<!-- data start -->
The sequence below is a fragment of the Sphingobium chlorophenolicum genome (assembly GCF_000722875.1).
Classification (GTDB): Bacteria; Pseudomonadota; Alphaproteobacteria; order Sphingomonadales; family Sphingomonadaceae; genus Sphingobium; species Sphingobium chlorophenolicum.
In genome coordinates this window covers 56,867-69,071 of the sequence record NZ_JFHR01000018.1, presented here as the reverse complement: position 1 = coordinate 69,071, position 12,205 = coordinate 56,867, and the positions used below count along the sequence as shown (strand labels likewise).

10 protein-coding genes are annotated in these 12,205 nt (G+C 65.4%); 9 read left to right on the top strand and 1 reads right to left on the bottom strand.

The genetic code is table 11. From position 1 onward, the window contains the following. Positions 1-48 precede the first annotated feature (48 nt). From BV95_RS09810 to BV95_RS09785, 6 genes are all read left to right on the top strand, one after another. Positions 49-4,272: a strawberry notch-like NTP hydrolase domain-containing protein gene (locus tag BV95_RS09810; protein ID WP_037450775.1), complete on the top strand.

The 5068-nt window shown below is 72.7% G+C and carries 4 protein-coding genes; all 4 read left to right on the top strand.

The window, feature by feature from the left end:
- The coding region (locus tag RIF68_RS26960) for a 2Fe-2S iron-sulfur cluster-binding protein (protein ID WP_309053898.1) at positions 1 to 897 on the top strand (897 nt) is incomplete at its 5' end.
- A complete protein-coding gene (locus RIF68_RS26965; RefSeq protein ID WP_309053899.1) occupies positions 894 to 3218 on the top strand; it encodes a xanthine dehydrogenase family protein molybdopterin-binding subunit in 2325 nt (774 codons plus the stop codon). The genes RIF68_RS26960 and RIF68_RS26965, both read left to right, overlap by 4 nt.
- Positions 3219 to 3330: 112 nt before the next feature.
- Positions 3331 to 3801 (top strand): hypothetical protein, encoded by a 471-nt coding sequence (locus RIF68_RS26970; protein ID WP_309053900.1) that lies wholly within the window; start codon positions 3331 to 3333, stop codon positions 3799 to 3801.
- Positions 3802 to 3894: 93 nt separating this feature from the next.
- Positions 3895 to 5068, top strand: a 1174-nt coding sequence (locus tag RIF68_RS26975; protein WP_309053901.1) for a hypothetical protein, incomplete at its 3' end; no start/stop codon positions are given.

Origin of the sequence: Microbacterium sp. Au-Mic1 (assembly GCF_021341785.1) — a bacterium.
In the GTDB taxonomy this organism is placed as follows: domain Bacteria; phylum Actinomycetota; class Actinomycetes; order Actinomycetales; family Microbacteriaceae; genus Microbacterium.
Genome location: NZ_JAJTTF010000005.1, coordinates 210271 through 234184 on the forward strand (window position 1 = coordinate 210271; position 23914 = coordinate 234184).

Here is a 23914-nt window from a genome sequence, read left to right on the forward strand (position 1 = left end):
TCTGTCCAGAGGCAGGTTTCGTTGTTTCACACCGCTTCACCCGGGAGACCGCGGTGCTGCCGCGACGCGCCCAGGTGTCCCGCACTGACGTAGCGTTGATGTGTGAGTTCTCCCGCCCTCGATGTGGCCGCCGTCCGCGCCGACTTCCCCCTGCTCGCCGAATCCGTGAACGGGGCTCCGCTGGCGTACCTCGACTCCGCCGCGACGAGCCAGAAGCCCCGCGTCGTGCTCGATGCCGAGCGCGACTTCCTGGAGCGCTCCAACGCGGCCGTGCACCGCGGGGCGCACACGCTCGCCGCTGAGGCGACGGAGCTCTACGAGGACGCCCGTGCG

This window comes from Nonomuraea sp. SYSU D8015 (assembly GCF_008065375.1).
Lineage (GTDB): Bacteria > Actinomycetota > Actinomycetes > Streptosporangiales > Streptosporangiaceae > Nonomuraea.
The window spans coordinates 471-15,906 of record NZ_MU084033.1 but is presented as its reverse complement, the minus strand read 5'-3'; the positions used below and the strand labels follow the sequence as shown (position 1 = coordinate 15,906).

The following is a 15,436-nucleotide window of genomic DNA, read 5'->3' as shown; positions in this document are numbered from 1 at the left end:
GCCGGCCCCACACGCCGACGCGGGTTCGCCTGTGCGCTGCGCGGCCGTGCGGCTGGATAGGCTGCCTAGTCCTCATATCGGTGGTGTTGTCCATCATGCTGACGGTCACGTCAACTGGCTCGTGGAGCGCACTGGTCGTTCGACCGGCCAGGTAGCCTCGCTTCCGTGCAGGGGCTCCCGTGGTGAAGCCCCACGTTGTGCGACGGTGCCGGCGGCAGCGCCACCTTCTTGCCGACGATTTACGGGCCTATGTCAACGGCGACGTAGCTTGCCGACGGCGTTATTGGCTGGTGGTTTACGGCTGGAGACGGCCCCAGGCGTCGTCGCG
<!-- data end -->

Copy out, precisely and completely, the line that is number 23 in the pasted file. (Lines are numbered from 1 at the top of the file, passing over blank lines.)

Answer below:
GCCGGCCCCACACGCCGACGCGGGTTCGCCTGTGCGCTGCGCGGCCGTGCGGCTGGATAGGCTGCCTAGTCCTCATATCGGTGGTGTTGTCCATCATGCTGACGGTCACGTCAACTGGCTCGTGGAGCGCACTGGTCGTTCGACCGGCCAGGTAGCCTCGCTTCCGTGCAGGGGCTCCCGTGGTGAAGCCCCACGTTGTGCGACGGTGCCGGCGGCAGCGCCACCTTCTTGCCGACGATTTACGGGCCTATGTCAACGGCGACGTAGCTTGCCGACGGCGTTATTGGCTGGTGGTTTACGGCTGGAGACGGCCCCAGGCGTCGTCGCG